A detail from Carl Crossman’s The China Trade depicting samples of silk that could be imported.

But just as their knowledge of China is incomplete and obtained only from limited accounts and the objects they have purchased, my quick recount of the China trade is also imperfect. As the passage from Joseph Archer’s letter reveals, many obstacles to conducting trade presented themselves in the form of cultural and systemic disparities, and very little of what I looked at offers a glimpse at the lasting impacts of the China trade on the people of Canton. Perhaps some more digging through the HSP archives might remedy that…

Join me next time as I look at the founding of Philadelphia’s Chinatown and the first stirrings of Chinese American activism! 

A detail from Carl Crossman’s The China Trade. Above is a certificate granting permission for a vessel to leave Canton.

Tramps, Unfit Mothers, and Neglected Children: Negotiating Family Life in Late Nineteenth Century Philadelphia

Sherri Broder’s study of family life among Philadelphia’s Victorian era poor, Tramps, Unfit Mothers, and Neglected Children: Negotiating Family Life in Late Nineteenth Century Philadelphia, provides an insightful exploration into the meaning of family, the definition of family roles, and the variety of narratives used to define family life. For visitors to HSP’s Encounters digital archive, Broder’s work provides rich social context for the client records of charities created to relieve suffering among the poor while rehabilitating the sufferers.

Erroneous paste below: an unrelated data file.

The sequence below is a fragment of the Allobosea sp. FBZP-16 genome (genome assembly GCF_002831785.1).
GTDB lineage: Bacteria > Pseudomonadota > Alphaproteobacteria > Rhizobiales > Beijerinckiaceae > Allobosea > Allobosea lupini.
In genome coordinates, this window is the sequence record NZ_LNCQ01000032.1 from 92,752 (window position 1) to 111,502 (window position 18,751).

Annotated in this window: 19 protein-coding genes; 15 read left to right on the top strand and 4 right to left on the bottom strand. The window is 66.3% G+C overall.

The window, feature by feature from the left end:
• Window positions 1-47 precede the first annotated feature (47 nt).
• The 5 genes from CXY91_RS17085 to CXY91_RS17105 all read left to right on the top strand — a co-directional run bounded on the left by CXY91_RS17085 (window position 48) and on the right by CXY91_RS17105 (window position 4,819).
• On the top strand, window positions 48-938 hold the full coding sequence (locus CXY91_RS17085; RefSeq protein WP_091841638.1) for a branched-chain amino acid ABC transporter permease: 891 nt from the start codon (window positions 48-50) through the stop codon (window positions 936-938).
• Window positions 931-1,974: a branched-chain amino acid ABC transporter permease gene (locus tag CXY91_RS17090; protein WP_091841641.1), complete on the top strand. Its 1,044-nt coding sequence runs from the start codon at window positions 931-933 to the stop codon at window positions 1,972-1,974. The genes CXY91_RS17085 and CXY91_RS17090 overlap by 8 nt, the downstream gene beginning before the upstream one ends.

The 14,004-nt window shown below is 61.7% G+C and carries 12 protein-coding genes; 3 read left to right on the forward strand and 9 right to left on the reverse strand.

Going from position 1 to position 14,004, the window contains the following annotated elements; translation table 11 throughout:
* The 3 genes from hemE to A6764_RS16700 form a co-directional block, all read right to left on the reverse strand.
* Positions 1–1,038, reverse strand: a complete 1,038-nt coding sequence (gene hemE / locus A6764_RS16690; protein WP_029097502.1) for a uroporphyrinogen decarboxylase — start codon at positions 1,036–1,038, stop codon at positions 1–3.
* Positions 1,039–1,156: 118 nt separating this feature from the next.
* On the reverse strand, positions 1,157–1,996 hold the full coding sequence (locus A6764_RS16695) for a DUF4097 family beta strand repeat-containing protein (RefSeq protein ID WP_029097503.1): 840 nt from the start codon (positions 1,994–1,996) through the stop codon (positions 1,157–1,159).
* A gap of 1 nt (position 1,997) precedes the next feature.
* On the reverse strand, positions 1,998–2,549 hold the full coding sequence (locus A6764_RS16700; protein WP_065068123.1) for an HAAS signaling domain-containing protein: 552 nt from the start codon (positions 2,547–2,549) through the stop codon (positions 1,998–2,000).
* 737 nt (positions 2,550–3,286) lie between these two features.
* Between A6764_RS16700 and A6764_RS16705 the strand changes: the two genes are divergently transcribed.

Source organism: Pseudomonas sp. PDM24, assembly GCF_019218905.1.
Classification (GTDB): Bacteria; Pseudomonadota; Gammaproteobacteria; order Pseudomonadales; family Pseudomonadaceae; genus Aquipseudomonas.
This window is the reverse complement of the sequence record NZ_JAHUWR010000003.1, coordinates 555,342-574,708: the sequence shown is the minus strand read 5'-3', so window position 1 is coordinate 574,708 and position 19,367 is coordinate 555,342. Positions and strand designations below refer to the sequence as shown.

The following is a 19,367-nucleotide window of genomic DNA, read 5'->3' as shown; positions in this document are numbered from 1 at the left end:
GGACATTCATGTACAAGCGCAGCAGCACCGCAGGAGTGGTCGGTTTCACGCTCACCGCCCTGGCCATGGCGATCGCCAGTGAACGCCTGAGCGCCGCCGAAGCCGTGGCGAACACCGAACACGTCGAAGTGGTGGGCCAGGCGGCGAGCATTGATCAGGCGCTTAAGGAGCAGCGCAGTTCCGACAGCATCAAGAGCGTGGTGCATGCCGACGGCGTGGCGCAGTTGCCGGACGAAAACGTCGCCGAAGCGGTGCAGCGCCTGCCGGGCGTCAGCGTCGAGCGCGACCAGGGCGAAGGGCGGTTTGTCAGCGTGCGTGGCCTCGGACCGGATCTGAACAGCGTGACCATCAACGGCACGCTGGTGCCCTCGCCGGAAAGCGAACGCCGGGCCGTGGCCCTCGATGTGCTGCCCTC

Drawing on records of the Society for Prevention of Cruelty to Children (SPCC), Broder illuminates language that first situates a client (or family) morally, then builds a condemnatory narrative to undergird charitable intervention. Depictions of the fallen single mother, the absent father, and the working or neglected child are considered from the view points of social and religious reformers such as SPCC, labor leaders, the press, and the poor themselves. Broder asserts that whoever determines the meaning of family, and how social policy is shaped by that meaning, is as vibrant an issue today as in the Gilded Age. An example is the paradox of the working child: in one view a wretched indictment of parental neglect, while in another an heroic contributor to the economy of his or her family.